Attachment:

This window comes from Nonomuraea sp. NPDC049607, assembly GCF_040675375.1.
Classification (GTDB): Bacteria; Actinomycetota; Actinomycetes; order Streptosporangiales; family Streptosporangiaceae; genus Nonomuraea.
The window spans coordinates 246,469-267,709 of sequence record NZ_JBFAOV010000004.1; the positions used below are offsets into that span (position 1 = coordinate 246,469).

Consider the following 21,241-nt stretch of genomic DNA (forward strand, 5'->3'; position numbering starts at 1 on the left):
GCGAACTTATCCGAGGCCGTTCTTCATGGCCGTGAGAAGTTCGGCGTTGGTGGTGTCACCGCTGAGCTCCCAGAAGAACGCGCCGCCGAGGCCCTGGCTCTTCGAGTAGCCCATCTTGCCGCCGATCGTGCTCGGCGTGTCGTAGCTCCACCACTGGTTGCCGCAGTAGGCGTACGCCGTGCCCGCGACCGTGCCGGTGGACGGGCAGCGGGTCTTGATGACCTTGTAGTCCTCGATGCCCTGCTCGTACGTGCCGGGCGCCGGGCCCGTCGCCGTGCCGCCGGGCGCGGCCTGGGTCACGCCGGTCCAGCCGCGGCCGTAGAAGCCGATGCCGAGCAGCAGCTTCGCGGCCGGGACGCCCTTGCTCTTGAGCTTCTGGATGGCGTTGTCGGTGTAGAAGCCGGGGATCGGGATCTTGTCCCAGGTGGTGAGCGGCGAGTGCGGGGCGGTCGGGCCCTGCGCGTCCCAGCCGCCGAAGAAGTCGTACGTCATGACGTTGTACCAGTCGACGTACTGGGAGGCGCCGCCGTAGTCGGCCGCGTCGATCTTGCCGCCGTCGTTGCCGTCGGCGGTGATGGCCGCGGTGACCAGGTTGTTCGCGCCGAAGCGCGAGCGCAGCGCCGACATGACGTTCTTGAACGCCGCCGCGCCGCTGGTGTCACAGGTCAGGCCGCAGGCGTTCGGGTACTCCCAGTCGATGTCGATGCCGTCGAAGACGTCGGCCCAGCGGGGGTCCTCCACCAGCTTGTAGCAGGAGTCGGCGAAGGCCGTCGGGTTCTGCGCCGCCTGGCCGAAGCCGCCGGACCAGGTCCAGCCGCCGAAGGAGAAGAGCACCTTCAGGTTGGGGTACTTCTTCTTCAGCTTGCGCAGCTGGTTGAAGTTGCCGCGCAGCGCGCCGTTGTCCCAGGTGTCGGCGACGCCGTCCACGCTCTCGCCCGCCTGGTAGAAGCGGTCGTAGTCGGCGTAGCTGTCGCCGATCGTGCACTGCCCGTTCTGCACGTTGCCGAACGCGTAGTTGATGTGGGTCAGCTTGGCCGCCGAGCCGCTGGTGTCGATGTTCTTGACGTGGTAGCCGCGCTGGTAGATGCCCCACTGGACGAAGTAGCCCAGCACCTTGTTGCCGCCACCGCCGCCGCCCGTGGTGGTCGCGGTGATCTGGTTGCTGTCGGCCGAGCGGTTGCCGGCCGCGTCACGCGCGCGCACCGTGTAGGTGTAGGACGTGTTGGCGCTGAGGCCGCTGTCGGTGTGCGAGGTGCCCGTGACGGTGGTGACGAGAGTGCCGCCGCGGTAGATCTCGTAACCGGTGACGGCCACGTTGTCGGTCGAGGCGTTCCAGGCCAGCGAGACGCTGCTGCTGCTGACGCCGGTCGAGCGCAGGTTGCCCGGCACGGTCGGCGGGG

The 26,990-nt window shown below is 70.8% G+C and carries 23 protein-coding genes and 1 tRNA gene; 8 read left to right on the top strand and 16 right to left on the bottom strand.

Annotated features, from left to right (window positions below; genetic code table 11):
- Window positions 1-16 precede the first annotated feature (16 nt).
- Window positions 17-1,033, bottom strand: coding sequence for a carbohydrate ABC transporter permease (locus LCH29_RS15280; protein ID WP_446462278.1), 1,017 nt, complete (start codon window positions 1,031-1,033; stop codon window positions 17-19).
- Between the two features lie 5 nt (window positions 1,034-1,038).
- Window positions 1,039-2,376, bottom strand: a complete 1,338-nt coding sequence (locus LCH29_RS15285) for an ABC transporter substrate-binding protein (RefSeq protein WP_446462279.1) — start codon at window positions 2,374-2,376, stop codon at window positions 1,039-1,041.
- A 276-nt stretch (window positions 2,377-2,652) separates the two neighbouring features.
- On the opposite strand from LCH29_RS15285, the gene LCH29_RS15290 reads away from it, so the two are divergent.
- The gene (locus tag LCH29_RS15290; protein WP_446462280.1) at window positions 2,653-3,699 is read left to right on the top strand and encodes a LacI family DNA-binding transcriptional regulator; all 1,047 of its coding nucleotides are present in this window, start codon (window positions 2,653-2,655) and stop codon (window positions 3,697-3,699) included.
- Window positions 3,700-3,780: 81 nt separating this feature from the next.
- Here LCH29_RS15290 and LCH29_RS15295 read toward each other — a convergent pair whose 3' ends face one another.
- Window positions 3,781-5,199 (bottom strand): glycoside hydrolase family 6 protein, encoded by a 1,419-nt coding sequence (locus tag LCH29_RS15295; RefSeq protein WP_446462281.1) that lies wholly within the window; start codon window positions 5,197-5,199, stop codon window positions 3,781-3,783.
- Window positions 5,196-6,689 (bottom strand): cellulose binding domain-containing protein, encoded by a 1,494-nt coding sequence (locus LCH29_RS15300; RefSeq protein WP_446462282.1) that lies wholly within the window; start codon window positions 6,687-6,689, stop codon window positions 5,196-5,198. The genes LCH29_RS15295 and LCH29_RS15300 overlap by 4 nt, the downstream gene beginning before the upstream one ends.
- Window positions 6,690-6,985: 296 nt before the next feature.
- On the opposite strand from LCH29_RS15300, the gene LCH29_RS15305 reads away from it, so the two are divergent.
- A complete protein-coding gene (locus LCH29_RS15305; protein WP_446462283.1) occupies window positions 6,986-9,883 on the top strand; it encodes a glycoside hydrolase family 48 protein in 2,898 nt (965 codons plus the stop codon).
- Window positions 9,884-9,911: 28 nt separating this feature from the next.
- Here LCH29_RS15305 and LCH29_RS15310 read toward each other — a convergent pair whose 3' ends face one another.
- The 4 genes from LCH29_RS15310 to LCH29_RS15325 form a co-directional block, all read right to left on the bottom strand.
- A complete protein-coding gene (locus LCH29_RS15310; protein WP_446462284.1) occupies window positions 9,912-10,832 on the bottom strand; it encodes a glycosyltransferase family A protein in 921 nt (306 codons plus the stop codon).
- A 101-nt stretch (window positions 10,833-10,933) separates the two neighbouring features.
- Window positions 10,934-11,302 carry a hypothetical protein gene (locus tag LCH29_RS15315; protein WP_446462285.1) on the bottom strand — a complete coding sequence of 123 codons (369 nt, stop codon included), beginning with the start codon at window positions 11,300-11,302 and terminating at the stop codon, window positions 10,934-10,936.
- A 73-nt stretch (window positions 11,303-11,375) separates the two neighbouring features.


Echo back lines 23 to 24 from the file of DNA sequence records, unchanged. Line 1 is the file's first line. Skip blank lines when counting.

- Here LCH29_RS15305 and LCH29_RS15310 read toward each other — a convergent pair whose 3' ends face one another.
- The 4 genes from LCH29_RS15310 to LCH29_RS15325 form a co-directional block, all read right to left on the bottom strand.